Germany: Trump’s Troop Withdrawal Hurts NATO Alliance, Despite Failing to Meet Spending Requirements

TOPSHOT - US President Donald Trump (L) and German Chancellor Angela Merkel (R) speak as they attend a ceremony at the Arc de Triomphe in Paris on November 11, 2018 as part of commemorations marking the 100th anniversary of the 11 November 1918 armistice, ending World War I. (Photo by …
BENOIT TESSIER/AFP via Getty Images

German politicians have lashed out after President Donald Trump’s announcement that the United States will be withdrawing a significant portion of American military personnel from the country over its failure to meet NATO spending commitments.

Johann Wadephul, the deputy leader of Angela Merkel’s CDU/CSU parliamentary group in the Bundestag, said that the decision by President Trump will serve to weaken the Western alliance, despite the President’s stated goal of strengthening the military power of NATO.

“The measure and the reasons are wrong and weaken NATO. Germany is stepping up its defence efforts and must continue to do so despite coronavirus. Any reduction in military presence exacerbates the problems instead of solving them,” Wadephul said on Tuesday, according to the German newspaper Die Welt.

“That’s not how you deal with partners,” he said, adding that the planned troop withdrawal will come “at the expense of security interests in Eastern Europe”.

Mr Wadephul’s comments likely refer to perceived threats from Vladimir Putin’s Russia. However, as President Trump has pointed out on numerous occasions, Germany has served to bolster the Russian economy, and thereby its capability of increasing military spending, through sending billions of dollars to the Russian Federation in exchange for natural gas.

President Trump said in July 2018: “…it is very sad when Germany makes a massive oil and gas deal with Russia, where we’re supposed to be guarding against Russia, and Germany goes and pays out billions and billions of dollars a year to Russia. We’re protecting Germany, we’re protecting France, we’re protecting all of these countries.”

The President had said that Germany was becoming a “captive to Russia” in response to the Nord Stream 2 gas pipeline from Russia to Europe, which could be shut off by Putin’s government during a time of crisis, as was the case during the Crimean conflict.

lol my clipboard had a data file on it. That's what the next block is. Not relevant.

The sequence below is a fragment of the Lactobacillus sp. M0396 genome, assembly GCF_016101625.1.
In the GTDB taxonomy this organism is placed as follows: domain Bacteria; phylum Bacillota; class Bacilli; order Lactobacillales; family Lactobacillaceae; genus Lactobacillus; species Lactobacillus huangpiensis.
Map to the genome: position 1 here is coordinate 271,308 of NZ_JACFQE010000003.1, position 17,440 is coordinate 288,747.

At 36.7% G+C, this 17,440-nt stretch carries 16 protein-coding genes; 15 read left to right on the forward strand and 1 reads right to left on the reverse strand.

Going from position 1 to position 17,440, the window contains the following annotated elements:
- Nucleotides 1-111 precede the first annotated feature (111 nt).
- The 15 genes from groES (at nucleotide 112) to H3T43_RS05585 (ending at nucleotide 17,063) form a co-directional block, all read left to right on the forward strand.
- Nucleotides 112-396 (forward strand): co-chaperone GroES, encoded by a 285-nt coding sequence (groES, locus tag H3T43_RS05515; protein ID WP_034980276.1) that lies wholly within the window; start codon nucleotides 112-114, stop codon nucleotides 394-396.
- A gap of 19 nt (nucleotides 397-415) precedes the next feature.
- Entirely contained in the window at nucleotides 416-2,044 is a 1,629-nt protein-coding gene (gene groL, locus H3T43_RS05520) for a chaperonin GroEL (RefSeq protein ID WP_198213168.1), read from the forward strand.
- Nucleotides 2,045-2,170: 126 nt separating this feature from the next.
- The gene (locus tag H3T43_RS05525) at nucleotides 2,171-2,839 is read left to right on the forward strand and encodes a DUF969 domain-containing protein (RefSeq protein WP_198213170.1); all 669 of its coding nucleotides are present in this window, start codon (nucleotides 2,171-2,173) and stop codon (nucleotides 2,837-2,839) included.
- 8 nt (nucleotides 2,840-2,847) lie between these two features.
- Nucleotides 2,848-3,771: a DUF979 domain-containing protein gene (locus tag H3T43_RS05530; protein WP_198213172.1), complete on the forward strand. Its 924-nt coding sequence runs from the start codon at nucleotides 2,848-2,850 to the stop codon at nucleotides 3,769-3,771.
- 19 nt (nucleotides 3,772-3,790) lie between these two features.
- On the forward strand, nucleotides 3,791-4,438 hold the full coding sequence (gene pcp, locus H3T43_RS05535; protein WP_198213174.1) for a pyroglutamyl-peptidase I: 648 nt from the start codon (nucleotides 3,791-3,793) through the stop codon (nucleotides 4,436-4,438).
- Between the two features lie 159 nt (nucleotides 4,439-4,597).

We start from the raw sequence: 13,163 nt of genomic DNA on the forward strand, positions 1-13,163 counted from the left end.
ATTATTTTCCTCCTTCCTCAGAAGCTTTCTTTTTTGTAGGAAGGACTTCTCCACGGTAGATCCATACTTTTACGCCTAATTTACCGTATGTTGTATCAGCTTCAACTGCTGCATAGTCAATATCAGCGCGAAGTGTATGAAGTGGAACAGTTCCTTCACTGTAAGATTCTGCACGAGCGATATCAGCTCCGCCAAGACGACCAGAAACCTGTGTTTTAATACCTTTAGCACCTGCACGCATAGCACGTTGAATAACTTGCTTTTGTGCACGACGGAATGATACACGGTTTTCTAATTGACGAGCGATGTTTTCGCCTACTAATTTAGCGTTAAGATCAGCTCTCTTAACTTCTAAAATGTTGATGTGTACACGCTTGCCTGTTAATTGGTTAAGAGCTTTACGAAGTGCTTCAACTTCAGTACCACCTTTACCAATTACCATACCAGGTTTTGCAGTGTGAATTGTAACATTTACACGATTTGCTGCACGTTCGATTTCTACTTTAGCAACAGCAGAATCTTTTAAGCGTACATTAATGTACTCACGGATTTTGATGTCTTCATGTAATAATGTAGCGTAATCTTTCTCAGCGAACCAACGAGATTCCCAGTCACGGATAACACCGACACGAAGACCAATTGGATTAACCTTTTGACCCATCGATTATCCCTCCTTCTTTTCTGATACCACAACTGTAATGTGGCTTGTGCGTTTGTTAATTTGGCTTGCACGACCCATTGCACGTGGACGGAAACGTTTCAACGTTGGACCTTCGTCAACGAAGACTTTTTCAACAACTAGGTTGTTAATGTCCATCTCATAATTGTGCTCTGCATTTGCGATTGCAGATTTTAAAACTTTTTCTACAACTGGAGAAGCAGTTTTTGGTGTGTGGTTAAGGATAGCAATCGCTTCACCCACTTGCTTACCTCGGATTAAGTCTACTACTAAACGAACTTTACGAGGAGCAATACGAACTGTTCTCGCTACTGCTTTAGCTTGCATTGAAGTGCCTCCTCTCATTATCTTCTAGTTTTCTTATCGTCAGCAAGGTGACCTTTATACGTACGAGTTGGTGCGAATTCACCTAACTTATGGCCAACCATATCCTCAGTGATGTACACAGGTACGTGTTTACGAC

The German Ambassador to the United States, Emily Haber, also lashed out following the troop withdrawal announcement, claiming that the American troops were not there to protect Germany, as Mr Trump stated.

During a cabinet meeting on Monday, the President said: “So we’re protecting Germany and they’re delinquent. That doesn’t make sense. So I said, we’re going to bring down the count to 25,000 soldiers.”

“U.S. troops…are not there to defend Germany. They are there to defend the trans-Atlantic security. They are also there to project American power in Africa, in Asia,” Haber said at a virtual meeting of the Council on Foreign Relations.

Contrary to the German Ambassador’s claims, NATO troops are bound to come to the defence of any nation-state in the alliance. However, the union is dependent upon each country fulfilling its military obligations, a matter on which Germany and other European states have failed for decades.

The President has long strived to bolster NATO by pressuring European nations, almost all of which have failed to meet their spending military commitments, by calling on them to meet the two per cent of GDP spending that was agreed to in 2014.

Despite critics who have claimed his tough approach has served to weaken the alliance, last year the defence union’s Secretary-General, Jens Stoltenberg, credited Trump with the $100 billion (£79bn) increase in NATO spending.

Although Germany has increased its military spending over the past five years, it has still failed to reach the two per cent threshold, with the latest NATO figures showing that the economic powerhouse of the European Union only spent 1.38 per cent on defence last year.

While most members of the alliance have pledged to reach the spending requirements by 2024, Germany has said that it ‘hopes’ to reach the target by 2031.

Then-American Ambassador to Germany, Richard Grenell, in an exclusive Breitbart London interview, described Germany’s commitment to NATO as “woeful”. He said in 2018: “Germany is the largest economy in Europe. They made a commitment to NATO, and they should be serious about that commitment; it is a multilateral institution that guarantees the allies, guaranteeing freedom.”

Follow Kurt on Twitter at @KurtZindulka 

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